One of the best parts of the Sticky Brick experience is the massive clouds that they can produce. This is another device like the DynaVap, that I would recommend to anybody who is switching over from combustion. You can get lung busting hits with one of these, that will satisfy even the most skeptical newbie.
Bricks are also insanely efficient. Each of them includes a small stirring tool, if you use it to give your load a stir after every hit or two, you’ll squeeze every little bit of active ingredient out of your material. This is a very good device for anybody who is looking to save money on flower.
Because it’s full convection extraction you can get insanely good flavour that will cover your tongue in tasty terpenes. Another benefit is that convection extraction will give you super strong effects, it will hit you right between the eyes when used properly. So if you want a true heavy hitter, with a ton of flavour, a Sticky Brick is definitely something that should be in your arsenal.
A manual device like a Sticky Brick is definitely harder to use than something like an Arizer Solo 2. With those battery operated automatic types of device, you just turn it on, let it heat up, then inhale. With a Sticky Brick however, you do need to spend some time to learn how to use it properly, although the restrictor disc greatly speeds up this learning process.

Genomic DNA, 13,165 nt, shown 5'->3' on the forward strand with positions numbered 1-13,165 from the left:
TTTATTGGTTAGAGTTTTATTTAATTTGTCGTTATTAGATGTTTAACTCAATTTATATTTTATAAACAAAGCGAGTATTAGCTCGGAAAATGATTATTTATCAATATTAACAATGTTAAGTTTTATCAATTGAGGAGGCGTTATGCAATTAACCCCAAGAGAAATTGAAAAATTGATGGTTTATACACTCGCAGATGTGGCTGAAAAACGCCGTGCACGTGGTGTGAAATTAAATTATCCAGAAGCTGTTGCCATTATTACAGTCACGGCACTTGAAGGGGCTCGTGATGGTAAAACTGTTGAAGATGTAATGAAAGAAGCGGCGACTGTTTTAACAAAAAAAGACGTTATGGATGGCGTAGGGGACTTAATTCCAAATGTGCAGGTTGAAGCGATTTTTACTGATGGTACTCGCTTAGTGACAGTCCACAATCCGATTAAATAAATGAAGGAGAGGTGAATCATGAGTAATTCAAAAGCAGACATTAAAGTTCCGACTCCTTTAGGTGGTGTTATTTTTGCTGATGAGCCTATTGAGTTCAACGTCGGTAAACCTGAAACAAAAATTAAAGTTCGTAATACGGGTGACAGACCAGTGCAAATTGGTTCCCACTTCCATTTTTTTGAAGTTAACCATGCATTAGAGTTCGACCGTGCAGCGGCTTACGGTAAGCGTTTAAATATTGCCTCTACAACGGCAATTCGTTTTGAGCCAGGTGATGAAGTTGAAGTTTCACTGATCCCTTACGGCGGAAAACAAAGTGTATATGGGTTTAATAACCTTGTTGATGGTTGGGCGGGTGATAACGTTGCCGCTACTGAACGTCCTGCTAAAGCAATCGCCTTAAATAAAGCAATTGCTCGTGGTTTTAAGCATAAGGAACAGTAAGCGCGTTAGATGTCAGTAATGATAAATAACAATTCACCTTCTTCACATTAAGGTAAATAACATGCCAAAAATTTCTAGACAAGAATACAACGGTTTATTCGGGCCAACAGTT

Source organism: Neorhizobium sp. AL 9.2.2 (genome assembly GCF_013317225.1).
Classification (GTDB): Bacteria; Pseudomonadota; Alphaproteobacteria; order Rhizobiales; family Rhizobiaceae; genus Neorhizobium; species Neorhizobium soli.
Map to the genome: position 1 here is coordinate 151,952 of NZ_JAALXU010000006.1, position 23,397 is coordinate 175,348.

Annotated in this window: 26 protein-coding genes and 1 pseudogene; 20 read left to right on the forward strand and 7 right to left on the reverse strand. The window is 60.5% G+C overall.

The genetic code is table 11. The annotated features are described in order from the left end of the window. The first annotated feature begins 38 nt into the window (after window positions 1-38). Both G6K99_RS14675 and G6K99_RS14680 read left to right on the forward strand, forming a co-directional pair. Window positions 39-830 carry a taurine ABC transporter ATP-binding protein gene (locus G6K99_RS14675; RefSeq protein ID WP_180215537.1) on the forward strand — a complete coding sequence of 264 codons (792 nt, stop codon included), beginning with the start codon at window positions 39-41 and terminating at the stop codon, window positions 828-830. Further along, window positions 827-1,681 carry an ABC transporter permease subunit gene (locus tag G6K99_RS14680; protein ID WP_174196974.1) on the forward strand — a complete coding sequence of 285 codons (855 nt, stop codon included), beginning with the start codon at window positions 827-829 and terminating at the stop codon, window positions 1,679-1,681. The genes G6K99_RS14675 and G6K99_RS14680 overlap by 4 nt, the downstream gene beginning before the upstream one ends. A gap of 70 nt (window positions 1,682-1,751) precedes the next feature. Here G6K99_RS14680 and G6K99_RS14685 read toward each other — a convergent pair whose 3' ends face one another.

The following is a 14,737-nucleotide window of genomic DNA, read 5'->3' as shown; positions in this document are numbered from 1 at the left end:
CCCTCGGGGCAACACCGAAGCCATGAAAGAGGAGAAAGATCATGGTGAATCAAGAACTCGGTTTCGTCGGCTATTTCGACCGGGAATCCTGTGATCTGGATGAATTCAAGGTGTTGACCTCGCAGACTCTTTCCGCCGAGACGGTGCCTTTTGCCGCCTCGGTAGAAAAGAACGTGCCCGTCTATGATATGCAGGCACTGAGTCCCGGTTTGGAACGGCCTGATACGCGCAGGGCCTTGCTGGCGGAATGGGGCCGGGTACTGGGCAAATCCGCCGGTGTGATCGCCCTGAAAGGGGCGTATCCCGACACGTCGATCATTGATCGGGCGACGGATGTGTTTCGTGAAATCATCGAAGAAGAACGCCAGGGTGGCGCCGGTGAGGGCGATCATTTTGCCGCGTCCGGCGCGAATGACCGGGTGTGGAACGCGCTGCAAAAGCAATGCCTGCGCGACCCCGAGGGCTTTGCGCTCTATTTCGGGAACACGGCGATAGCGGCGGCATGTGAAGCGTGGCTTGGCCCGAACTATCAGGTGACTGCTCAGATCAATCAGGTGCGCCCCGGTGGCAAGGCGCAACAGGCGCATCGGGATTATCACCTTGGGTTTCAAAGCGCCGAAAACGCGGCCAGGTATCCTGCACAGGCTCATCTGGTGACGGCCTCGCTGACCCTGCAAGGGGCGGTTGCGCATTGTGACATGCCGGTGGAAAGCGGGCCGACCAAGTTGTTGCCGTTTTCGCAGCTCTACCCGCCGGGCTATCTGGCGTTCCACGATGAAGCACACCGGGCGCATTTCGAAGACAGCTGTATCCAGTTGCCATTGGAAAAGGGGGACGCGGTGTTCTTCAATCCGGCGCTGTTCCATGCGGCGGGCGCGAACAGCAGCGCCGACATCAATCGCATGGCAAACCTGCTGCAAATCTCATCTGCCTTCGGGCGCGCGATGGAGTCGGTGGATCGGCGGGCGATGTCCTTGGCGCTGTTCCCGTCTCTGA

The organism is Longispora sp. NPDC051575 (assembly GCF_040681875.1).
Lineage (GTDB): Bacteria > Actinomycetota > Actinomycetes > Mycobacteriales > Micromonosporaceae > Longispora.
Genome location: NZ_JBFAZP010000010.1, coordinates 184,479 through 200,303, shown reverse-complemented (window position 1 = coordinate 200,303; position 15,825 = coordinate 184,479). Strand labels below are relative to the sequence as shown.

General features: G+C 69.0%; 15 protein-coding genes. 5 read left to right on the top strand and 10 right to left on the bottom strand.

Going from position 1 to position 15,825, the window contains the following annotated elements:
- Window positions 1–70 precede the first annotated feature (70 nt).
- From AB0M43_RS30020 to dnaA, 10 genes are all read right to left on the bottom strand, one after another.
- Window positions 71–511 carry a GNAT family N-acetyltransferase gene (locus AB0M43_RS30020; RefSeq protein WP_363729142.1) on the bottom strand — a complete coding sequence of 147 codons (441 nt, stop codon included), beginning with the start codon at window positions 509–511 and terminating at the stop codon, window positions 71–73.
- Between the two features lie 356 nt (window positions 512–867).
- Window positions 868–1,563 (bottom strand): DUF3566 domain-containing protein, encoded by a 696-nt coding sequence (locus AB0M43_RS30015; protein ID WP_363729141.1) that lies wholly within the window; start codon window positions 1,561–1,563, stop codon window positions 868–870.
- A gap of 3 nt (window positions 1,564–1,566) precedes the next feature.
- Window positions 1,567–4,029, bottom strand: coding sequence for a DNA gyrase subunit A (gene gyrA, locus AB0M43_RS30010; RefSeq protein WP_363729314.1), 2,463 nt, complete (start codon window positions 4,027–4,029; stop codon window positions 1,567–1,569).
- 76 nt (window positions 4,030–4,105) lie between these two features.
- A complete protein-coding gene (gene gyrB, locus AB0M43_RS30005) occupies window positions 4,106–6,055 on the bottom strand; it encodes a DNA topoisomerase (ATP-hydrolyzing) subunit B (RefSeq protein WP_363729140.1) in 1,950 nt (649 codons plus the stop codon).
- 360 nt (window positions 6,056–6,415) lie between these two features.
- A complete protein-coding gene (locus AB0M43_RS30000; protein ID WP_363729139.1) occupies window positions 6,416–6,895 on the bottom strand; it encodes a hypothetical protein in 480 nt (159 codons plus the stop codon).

Because they are made from wood they are harder to clean than many other devices. You can’t get isopropyl alcohol anywhere near the wood, so you’re going to need to manually scrape it out with a tool, rather than being able to dip the components in alcohol. For your first few sessions there will be a bit of a natural wood flavour in the extraction, but it’s not too offensive and soon goes away.
Some people don’t like the idea of heating the load directly with a butane lighter and then inhaling that. Based on the reading that I’ve done it’s not something that I see a problem with, but it’s a personal preference kind of a thing and you can always run it through a water piece for extra filtration if you want.
The OG Brick is a big beefy unit designed to be used dry. It consists of three main parts, and you’ll notice that it has a shotgun hole that you can either plug with a cork to negate its purpose, or you can operate it with your finger to act as a traditional carb. It has a very large and thick mouthpiece, so even though it’s designed to be used dry, you’re still going to get a lot of cooling with that thermal mass dissipating the heat away.
Since this is the biggest Brick, it’s going to give you the coolest hits out of their dry lineup. Not only is there additional mass to absorb some of that heat, but there’s also additional length on the air path, which is going to help with cooling.